Third Camino’s a Charm

After the Via Dinarica the plan was to hike across Spain via the Camino de Frances route of the famous pilgrimage to Santiago. There are numerous routes beginning across Europe, all ending in Santiago. We chose the Frances because it’s the most popular route and we figured we’d get the true Camino pilgrimage experience.

Well I only make it 160 km, about 5-1/2 days, before I decide this trail just isnt for me. I’m not sure what I was expecting. I knew it would be crowded and I’d pass through lots of towns. That was actually part of the appeal after the remoteness of the Via Dinarica. Somehow it just dorsnt feel right. Even from day one, the town of St Jean Pied De Port in France where the trail begins is crammed with shops selling Camino de Santiago paraphernalia—hats, scarves, walking sticks, etc. Only a few miles into the walk there’s a vending machine for the pilgrims (the term for anyone walking this path) with snacks and cold drinks. There’s even a food truck near the top of a pass so you can buy sandwiches and beverages. It’s ridiculous how much stuff there is marketed towards this trail. I didn’t expect it to be so commercialized.

Ready to start the Camino de Frances

Trailside vending machine

All day long I’m constantly passing people because I’m naturally a fast walker. I feel like I spend the whole day weaving in and out of people, politely saying “Buen Camino” to let them know they’re too slow and in my way. (“Buen Camino” is a phrase to say to other pilgrims on the trail. It’s kind of a hello or goodbye or, in my case, a you’re walking too slow and in the middle of the path can you please move over?) I look ahead and see a constant stream of people, a line of ants shuffling slowly towards Santiago.

The accommodations are terrible. Unless you’re wealthy and can afford your own private room every night you’re stuck staying in the albergues, which are hostels for the pilgrims. Most are too hot and crammed with bunk beds and there’s always the fear of a bed bug infestation. I’m used to camping every night and being alone in the wilderness, not sweating in a creaky top bunk breathing in stagnant air while listening to horrendous snoring. Sounds lovely, huh?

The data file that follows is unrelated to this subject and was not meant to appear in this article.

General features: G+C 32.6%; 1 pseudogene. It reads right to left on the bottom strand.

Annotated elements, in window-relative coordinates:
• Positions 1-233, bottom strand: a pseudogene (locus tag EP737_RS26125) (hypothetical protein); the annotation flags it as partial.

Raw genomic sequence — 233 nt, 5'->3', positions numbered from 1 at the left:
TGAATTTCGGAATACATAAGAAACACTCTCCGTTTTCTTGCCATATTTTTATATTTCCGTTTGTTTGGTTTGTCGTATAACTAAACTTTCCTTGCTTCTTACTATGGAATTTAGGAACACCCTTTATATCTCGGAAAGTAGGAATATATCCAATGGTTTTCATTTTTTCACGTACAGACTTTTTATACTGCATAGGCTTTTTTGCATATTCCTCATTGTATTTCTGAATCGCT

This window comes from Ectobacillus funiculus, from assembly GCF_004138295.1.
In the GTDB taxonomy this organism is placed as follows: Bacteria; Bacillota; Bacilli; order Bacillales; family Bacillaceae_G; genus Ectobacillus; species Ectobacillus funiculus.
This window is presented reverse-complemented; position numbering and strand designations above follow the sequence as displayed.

I do have to admit that the scenery is beautiful and some of these little towns you pass through are so cool and filled with so much history, but it’s not enough to motivate me to keep doing this for three more weeks. I’m not doing this for any spiritual purpose and I’m just not seeing the point of putting myself through this.

Stunning views!

The famous fountain that dispenses wine. I reached the fountain at 9 am, but still had a swig!

I meet a girl from Brazil on my fourth night, she tells me about the Camino del Norte. It follows the northern coast of Spain before dipping south to reach Santiago. She has a friend who is currently on it and shows me pictures. It’s beautiful! Spectacular ocean views and supposedly it’s way less crowded than the Frances. She’s bailing from the Frances route and switching to the Norte in the morning. The following night while suffering from insomnia in a dirty bunk bed in Logroña, I decide I’m skipping to the Norte as well. I should also mention that at this point Express is already a couple days ahead of me because she’s just crazy fast, so switching routes doesn’t seem like a big deal since I’m hiking solo anyway.

I take a bus in the morning to the charming seaside town of San Sebastián and begin my Camino #2. It starts out wonderfully. The trail is quiet, it follows the coast, the vegetation is lush and green, a welcome change from the dry brown landscape of the Frances. The first night I stay at a donativo (meaning you just pay whatever you feel is appropriate) albergue and get my own private room! I meet a great group of fellow pilgrims there and we sit outside in the garden sharing bottles of wine and charcuterie and chatting until bedtime. This is what I’d envisioned the walk to be like! I feel happy and think I’ve made the right choice and this is the route that is finally going to click with me.

Beach in San Sebastián

The Norte follows the coast and you’re treated to views like this

A real trail through the forest!

All smiles on day 1 of the Norte